(l) unavoidable accidents or circumstances;
(m) adverse weather conditions not reasonably anticipated.
Constructor shall submit any requests for equitable extensions of Contract Time in accordance with Article 8.
6.3.2 In addition, if Constructor incurs additional costs as a result of a delay that is caused by items (a) through (d) immediately above, Constructor shall be entitled to an equitable adjustment in the Contract Price subject to §6.6.
6.3.3 Notice of Delays If delays to the Work are encountered for any reason, Constructor shall provide prompt written notice to Owner of the cause of such delays after Constructor first recognizes the delay. The Parties each agree to take reasonable steps to mitigate the effect of such delays.
How standard contracts apply to coronavirus delays
Neither of these are traditional force majeure clauses. Instead, these both list events that may entitle the contractor to an extension of time. These clauses are relatively vague. As far as a delay caused by the coronavirus is concerned, neither of these clauses offer a ton of protection.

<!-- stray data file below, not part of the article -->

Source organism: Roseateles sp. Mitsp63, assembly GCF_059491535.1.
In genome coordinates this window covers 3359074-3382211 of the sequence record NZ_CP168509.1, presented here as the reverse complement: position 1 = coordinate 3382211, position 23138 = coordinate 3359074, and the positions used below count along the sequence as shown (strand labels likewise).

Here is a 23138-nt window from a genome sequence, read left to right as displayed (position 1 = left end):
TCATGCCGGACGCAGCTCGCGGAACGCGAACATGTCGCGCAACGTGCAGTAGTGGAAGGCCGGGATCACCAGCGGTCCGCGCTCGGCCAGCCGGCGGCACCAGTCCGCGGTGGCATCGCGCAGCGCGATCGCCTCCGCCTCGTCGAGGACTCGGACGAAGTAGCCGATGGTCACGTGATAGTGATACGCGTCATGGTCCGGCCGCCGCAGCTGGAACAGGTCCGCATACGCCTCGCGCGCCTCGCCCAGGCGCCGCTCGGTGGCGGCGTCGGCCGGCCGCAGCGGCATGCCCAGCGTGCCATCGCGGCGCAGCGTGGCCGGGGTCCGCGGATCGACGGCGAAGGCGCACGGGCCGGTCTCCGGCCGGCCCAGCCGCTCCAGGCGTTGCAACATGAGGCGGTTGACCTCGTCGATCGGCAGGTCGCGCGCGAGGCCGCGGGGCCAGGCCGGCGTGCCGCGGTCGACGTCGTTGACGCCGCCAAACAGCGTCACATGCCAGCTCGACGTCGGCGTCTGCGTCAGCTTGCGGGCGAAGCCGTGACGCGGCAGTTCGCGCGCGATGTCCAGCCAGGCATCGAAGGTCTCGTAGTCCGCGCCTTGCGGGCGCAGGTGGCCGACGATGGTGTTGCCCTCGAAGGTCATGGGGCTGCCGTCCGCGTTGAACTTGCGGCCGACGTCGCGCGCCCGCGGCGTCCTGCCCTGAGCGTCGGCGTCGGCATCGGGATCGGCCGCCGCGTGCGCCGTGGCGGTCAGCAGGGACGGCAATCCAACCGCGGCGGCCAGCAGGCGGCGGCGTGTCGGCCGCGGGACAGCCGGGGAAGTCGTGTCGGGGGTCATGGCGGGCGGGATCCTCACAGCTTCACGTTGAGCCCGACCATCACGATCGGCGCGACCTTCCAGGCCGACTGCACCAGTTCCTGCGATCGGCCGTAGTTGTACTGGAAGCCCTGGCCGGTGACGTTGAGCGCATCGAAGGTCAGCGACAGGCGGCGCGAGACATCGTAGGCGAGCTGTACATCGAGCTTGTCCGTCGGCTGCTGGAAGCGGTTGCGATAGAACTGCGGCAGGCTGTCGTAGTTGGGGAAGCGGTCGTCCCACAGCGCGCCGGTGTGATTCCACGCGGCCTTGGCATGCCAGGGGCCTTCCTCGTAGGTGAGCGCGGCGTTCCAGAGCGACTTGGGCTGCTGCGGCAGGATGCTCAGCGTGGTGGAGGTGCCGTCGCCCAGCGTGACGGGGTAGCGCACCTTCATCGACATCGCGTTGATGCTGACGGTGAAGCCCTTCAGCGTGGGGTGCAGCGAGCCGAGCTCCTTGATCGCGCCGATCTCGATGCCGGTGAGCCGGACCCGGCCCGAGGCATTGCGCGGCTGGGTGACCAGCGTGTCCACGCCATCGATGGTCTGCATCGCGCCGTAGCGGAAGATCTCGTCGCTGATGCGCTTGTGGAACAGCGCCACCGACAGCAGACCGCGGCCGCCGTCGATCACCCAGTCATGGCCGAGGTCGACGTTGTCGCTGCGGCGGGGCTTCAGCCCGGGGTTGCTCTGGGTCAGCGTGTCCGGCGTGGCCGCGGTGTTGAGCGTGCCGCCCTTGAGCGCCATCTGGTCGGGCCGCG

Under the AIA clause, coronavirus would likely have to be legitimized by the catch-all phrase, “other causes that the Contractor asserts, and the Architect determines, justify delay.”
On the other hand, the ConsensusDocs delay clause is a bit more extensive. It lists a number of specific events that would allow for a time extension, which includes epidemics.
Another important thing to note is that both of these clauses grant the contractor an opportunity for an equitable extension of time. However, neither one mentions the possibility of an increase in the contract price.
So in the event a force majeure clause is invoked as a result of the coronavirus, the contractor would be entitled to more time to complete performance. But the contract would not provide for additional funding for salary, overhead, or other daily operating costs.
How courts treat force majeure clauses
Whether the coronavirus constitutes a force majeure event will ultimately come down to the terms and language contained in the contract. Dealing with disease and outbreaks under force majeure clauses is more or less uncharted legal water, as there’s not much case law on the matter.